Claire Bretherton answers your questions about shooting stars, planetary rings and stardust

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Claire Bretherton answers your questions about shooting stars, planetary rings and stardust

Claire Bretherton answers another selection of your questions. Listen in to find out more about shooting stars, why some planets have rings around them, and if it’s true we’re all made from stardust.

Claire:
Hello, I’m Dr Claire Bretherton from the Royal Observatory, Greenwich, and welcome to the latest episode of our Big questions answered podcast. We’ve had some fantastic questions this month, and we’ve chosen three of our favourites to tackle. So, let’s start with the first one from Ryan.

Ryan:
Hi Claire, this is Ryan. I’ve always wondered why you get shooting stars and wondered if you could tell me why they happened and whether you can predict them. Thank you! Bye.

Claire:
Thank you Ryan. Well, first of all shooting stars aren’t actually stars at all. They’re meteors – tiny bits of dust that come into the atmosphere around our planet. When they do, they get very hot and they burn up and we see this bright streak of light across the sky.
Now you can see meteors any night of the year, but there are certain times when you’re more likely to spot them, during the meteor showers. There are several dozen of these throughout the year, and they’re fairly easy to predict, but there are some that are more famous than others.

One of the best known is the Perseids in mid-August, usually peaking around August 12th. Perseids is when the Earth passes through the path taken by the comet Swift-Tuttle and all the bits of dust left over, the debris of that comet, hit our atmosphere. If you go somewhere reasonably dark during the Perseids, you may see more than one meteor every minute.

Another famous shower is the Leonids, and this is around the middle of November each year. And every 33 years or so we have a meteor storm, and the number of meteors drastically increases. You may see many thousands each hour. Again, this is caused by the debris of a comet, this time the comet Temple-Tuttle.

There’s actually a meteor shower coming up in the next few days: the Geminids. We see it between the 7th and the 17th of December, but usually peaking around the 14th. This has been getting stronger and stronger each year, so if you go somewhere dark, once again you may see as many as two each minute.

OK. On to our second question which is from Jose.

Jose:
Hi Claire, this is Jose. I was just wondering why some planets have rings and others don’t. Thanks for looking into it. Cheers! Bye.

Claire:
Thank you, Jose. That’s a great question. Of course, the most famous planet to have rings in our own Solar System is the wonderful Saturn. It has these big, bright, and very complex rings made of mainly ice and some dust, like dirty snowballs all going around the planet.
They’re so bright you can actually see them with a small telescope or even a good pair of binoculars. We think that an icy moon got too close to Saturn and got ripped apart into countless pieces, some as small as my little fingernail, some as large as a house, which now all go around the planet forming these fabulous rings.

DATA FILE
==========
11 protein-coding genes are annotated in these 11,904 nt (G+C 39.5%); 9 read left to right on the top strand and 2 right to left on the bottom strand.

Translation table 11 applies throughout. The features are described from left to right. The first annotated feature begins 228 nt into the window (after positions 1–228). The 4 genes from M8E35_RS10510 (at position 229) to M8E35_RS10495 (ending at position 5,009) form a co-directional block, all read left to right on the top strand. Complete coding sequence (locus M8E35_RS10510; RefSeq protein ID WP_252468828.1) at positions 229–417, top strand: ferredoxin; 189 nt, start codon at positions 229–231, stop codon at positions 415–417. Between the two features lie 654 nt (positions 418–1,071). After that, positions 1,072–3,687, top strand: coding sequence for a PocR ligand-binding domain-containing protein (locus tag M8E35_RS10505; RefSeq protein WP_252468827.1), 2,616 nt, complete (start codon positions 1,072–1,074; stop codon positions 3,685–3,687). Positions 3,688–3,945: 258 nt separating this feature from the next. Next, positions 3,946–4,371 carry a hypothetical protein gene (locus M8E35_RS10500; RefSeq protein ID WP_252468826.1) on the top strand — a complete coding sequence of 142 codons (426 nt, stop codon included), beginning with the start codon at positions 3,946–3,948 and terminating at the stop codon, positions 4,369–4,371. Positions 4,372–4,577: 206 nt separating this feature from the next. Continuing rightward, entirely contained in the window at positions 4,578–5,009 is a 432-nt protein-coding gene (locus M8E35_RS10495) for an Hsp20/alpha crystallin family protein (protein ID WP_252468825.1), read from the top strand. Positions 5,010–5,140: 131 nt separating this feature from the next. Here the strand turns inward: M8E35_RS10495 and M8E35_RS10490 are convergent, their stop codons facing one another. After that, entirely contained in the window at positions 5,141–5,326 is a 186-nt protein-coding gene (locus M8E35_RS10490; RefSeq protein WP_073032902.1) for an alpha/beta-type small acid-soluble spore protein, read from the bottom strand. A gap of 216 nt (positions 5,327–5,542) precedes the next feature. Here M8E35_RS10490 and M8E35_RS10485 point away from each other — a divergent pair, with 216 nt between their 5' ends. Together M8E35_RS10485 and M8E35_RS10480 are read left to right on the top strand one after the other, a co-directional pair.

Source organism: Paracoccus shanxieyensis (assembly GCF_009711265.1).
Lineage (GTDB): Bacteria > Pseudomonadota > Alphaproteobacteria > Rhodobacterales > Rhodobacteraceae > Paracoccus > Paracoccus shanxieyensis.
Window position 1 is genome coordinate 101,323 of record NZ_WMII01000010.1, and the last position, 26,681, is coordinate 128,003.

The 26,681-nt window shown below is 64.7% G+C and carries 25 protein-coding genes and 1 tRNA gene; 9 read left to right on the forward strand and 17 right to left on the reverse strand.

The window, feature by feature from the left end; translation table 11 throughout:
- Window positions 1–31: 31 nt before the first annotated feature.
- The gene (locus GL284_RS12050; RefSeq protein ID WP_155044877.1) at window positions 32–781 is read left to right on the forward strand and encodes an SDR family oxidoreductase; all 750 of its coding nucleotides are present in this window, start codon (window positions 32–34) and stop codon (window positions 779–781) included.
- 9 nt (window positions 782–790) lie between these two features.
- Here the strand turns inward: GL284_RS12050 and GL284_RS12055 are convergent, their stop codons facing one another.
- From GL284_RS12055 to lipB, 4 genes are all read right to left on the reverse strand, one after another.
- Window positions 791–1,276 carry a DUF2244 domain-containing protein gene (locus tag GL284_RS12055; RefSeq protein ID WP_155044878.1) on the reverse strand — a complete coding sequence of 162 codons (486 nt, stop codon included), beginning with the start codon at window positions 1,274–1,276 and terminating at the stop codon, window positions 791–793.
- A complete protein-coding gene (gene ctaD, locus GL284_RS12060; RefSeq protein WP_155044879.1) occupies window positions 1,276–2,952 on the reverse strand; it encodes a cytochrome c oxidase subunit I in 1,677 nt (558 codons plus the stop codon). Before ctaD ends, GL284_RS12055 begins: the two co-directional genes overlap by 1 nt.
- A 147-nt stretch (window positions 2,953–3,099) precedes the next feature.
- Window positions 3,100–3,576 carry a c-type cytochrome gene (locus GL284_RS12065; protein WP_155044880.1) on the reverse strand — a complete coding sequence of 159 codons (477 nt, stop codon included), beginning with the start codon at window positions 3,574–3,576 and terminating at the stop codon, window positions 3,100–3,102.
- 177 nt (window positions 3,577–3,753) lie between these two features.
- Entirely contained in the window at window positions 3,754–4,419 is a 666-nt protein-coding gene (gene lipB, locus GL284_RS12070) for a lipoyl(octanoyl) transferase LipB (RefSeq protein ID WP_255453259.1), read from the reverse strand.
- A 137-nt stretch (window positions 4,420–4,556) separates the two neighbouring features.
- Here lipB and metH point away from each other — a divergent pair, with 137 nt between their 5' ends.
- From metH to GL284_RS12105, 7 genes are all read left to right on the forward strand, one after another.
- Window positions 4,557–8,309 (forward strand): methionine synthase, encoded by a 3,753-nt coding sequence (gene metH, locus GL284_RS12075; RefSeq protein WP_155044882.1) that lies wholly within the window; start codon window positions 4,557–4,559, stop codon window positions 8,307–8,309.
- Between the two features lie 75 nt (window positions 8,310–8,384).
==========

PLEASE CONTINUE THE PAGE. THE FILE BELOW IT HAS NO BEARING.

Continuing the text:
But Saturn’s not the only planet to have rings. Jupiter, Uranus and Neptune have rings, too, but they’re made of much darker material. We can’t see them as clearly, but we do think that moons were important in forming these rings, either by colliding with each other and breaking up into smaller pieces or by collisions with smaller objects, causing dust to be blasted off into orbit around the planets.

Now, the only planets in our own Solar System that nowadays have rings are the larger gas giants, but Mercury, Venus, Earth, and Mars may have had rings in the past. But of course, these planets are much smaller. Their gravity is not as strong, so it’s harder for them to retain these rings.

As we’ve seen, moons are probably very important in both creating the rings and keeping them stable going around the planet, so because these planets are much smaller, they’ve not been able to build up such large moon systems, and so it’s harder for them to create the dust and the particles that form the ring around the planet.

On to our final question from David.

David:
Hi Claire, this is David. My question for you is: is it true that we’re made out of stardust?

Claire:
Thank you, David. You’re right, we are all made of stardust. When the Universe began, it was made up mainly of hydrogen, a little bit of helium, and a few tiny traces of other elements. All of the other elements that make up us, our Earth, and everything else we know, were created in the stars.
Stars are formed out of huge clouds of gas, mainly hydrogen and helium, and that gas is pulled together by gravity. As it gets pulled further and further together, it gets denser and denser and hotter and hotter until it reaches a temperature around 10 million degrees and nuclear fusion can start, turning hydrogen into helium and creating huge amounts of heat and huge amounts of light.

In larger stars, this process can continue and helium can fuse to become carbon, oxygen, silicon – heavier and heavier elements, up until iron, but to make elements heavier than iron actually takes more energy than it releases, so this can only happen when massive stars end their lives.

When a star more than eight to ten times the mass of the Sun dies, it does so in a violent explosion called a supernova, releasing huge amounts of energy. This allows iron to be fused to form heavier and heavier elements. So, absolutely everything that we know of and that we’re made of does originate in the stars.

Well thanks everybody for the fantastic questions this month. Do keep them coming in, and again we’ll pick a selection of our favourites for the next episode in the new year. Thank you very much and goodbye.

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